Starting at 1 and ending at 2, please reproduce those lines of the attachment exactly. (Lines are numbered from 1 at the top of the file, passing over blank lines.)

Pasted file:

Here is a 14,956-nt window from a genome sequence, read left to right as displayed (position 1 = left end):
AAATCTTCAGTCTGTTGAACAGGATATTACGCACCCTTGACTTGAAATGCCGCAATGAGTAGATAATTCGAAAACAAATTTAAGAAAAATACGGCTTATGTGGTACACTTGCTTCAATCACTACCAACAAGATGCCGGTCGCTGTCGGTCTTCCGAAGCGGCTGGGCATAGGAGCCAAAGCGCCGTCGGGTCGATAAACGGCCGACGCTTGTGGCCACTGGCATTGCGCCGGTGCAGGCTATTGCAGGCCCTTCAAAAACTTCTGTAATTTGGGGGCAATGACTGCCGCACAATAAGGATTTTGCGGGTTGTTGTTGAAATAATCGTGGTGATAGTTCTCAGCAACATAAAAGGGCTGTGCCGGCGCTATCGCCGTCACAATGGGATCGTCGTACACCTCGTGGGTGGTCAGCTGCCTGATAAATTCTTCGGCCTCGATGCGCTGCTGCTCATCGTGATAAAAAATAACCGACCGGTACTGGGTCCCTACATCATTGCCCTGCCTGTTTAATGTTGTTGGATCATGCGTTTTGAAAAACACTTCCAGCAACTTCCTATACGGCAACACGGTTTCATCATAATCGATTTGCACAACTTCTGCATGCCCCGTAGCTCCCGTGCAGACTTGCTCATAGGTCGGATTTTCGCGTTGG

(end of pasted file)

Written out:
Here is a 14,956-nt window from a genome sequence, read left to right as displayed (position 1 = left end):
AAATCTTCAGTCTGTTGAACAGGATATTACGCACCCTTGACTTGAAATGCCGCAATGAGTAGATAATTCGAAAACAAATTTAAGAAAAATACGGCTTATGTGGTACACTTGCTTCAATCACTACCAACAAGATGCCGGTCGCTGTCGGTCTTCCGAAGCGGCTGGGCATAGGAGCCAAAGCGCCGTCGGGTCGATAAACGGCCGACGCTTGTGGCCACTGGCATTGCGCCGGTGCAGGCTATTGCAGGCCCTTCAAAAACTTCTGTAATTTGGGGGCAATGACTGCCGCACAATAAGGATTTTGCGGGTTGTTGTTGAAATAATCGTGGTGATAGTTCTCAGCAACATAAAAGGGCTGTGCCGGCGCTATCGCCGTCACAATGGGATCGTCGTACACCTCGTGGGTGGTCAGCTGCCTGATAAATTCTTCGGCCTCGATGCGCTGCTGCTCATCGTGATAAAAAATAACCGACCGGTACTGGGTCCCTACATCATTGCCCTGCCTGTTTAATGTTGTTGGATCATGCGTTTTGAAAAACACTTCCAGCAACTTCCTATACGGCAACACGGTTTCATCATAATCGATTTGCACAACTTCTGCATGCCCCGTAGCTCCCGTGCAGACTTGCTCATAGGTCGGATTTTCGCGTTGG